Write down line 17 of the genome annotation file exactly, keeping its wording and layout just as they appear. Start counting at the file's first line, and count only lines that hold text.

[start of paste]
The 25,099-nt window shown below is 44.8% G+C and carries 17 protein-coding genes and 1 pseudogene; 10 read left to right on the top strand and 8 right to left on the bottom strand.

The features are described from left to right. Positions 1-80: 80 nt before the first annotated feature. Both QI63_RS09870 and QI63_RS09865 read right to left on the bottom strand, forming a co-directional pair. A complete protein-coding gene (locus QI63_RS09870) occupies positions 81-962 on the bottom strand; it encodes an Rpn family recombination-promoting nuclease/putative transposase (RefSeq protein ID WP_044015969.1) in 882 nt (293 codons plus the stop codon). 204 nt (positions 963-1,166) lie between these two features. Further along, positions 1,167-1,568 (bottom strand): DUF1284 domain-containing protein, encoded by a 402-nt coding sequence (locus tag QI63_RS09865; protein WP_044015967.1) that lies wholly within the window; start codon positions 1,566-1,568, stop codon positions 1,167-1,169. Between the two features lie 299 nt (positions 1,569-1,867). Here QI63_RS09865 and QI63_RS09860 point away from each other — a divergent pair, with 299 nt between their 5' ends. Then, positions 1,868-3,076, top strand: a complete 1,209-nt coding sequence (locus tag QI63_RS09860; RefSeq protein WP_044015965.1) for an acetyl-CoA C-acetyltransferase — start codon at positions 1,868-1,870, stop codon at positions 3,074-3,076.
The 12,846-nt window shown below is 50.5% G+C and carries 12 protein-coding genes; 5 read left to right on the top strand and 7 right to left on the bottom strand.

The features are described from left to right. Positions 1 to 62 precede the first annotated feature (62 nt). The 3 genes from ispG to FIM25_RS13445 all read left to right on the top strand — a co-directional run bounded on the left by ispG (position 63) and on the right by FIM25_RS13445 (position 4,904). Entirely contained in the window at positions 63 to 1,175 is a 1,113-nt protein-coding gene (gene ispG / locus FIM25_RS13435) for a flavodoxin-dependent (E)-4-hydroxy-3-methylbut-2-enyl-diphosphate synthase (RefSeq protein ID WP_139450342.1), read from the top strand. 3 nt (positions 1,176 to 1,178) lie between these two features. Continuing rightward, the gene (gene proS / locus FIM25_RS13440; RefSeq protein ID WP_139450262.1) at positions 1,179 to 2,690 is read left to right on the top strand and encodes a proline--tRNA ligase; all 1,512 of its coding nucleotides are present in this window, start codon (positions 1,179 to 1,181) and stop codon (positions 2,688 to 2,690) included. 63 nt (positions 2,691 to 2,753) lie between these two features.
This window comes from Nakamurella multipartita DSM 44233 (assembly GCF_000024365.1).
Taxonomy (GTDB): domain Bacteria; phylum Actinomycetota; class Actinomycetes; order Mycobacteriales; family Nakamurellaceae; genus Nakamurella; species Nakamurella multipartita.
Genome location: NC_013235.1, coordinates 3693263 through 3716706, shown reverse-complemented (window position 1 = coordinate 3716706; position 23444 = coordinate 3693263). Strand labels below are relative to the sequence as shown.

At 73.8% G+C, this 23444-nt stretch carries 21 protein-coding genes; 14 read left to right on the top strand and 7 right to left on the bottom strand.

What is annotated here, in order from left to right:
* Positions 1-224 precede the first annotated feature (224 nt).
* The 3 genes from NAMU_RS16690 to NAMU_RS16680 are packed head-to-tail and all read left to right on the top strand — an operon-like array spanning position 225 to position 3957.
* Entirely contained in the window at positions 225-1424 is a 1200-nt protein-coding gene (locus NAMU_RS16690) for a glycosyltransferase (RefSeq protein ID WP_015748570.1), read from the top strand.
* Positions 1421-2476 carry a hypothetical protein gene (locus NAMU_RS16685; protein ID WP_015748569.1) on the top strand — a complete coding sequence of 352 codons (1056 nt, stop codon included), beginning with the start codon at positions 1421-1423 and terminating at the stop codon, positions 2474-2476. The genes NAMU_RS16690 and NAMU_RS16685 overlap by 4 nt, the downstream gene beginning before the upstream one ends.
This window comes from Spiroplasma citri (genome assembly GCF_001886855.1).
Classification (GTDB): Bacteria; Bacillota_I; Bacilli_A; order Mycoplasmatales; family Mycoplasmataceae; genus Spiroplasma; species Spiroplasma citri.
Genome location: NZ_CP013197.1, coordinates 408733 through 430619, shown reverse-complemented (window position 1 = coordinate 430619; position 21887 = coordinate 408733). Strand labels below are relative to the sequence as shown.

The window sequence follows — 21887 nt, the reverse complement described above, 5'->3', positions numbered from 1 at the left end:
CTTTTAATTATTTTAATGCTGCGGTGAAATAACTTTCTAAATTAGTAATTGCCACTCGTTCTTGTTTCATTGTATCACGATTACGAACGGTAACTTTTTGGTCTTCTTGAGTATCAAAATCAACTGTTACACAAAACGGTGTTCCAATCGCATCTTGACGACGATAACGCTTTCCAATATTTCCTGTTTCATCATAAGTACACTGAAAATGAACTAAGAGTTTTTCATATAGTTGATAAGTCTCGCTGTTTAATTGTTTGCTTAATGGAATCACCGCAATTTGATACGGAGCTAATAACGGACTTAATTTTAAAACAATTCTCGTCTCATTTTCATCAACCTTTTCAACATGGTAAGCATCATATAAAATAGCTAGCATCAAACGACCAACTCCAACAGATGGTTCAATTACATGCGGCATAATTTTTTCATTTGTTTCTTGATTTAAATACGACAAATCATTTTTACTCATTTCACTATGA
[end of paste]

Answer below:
The window sequence follows — 21887 nt, the reverse complement described above, 5'->3', positions numbered from 1 at the left end: